One of the biggest setbacks for socialism in China, and one which truly gladdened the hearts of the prophets of counterrevolution, was the decision by the Jiang Xemin CCP leadership to allow capitalists into the Chinese Communist Party in 2001.
As the New York Times wrote at the time, “This decision raises the possibility of Communists co-opting capitalists — or of capitalists co-opting the party.” (New York Times, Aug. 13, 2001) It is the latter part that the capitalist class has been looking forward to and striving for with fervent anticipation for almost four decades.
But, on balance, this capitalist takeover has not materialized. Chinese socialism, despite the capitalist inroads into the economy, has proved far more durable than Washington ever imagined.
And, under the Xi Jinping leadership, the counterrevolution seems to be getting further and further away. It is not that Xi Jinping has become a revolutionary internationalist and a champion of proletarian control. But it has become apparent that China’s status in the world is completely connected to its social and economic planning.
China’s planning and state enterprises overcame 2007-2009 world capitalist crisis
Without state planning in the economy, China might have been dragged down by the 2007-2009 economic crisis in the capitalist world. In June 2013 this author wrote an article entitled, “Marxism and the Social Character of China.” Here are some excerpts:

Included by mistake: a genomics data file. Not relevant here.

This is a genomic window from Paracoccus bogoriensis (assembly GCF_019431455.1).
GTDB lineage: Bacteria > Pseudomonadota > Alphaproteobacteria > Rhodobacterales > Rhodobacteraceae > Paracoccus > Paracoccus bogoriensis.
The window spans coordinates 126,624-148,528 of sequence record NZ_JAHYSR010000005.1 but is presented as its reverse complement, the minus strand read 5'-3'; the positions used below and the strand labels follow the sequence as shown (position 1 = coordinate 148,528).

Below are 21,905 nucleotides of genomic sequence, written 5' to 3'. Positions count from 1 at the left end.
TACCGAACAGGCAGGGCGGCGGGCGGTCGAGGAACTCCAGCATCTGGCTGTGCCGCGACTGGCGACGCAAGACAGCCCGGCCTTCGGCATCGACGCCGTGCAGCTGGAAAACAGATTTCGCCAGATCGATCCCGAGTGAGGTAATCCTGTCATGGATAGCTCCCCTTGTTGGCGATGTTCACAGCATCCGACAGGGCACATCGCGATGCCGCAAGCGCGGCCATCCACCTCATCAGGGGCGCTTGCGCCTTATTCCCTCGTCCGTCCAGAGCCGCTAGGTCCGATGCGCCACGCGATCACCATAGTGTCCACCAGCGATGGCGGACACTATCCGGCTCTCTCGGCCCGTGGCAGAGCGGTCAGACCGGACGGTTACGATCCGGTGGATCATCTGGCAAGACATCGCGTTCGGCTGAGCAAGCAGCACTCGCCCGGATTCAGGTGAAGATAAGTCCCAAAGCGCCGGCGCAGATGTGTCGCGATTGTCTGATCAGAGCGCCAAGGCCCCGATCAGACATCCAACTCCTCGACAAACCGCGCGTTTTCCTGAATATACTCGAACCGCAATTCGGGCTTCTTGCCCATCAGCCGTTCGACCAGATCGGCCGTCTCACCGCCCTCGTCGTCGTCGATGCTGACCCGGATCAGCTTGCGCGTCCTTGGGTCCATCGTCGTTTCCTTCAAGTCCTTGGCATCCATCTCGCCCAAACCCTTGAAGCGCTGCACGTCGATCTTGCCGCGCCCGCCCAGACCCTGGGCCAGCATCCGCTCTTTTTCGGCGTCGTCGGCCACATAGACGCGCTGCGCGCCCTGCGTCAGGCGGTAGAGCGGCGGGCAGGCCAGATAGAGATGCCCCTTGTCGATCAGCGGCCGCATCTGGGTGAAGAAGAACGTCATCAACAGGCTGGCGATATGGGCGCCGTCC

“More than 20 million Chinese workers lost their jobs in a very short time. So what did the Chinese government do?”
The article quoted Nicholas Lardy, a bourgeois China expert from the prestigious Peterson Institute for International Economics and no friend of China. (The full article by Lardy can be found in “Sustaining China’s Economic Growth after the Global Financial Crisis,” Kindle Locations 664-666, Peterson Institute for International Economics.)
Lardy described how “consumption in China actually grew during the crisis of 2008-09, wages went up, and the government created enough jobs to compensate for the layoffs caused by the global crisis,” this author’s emphasis.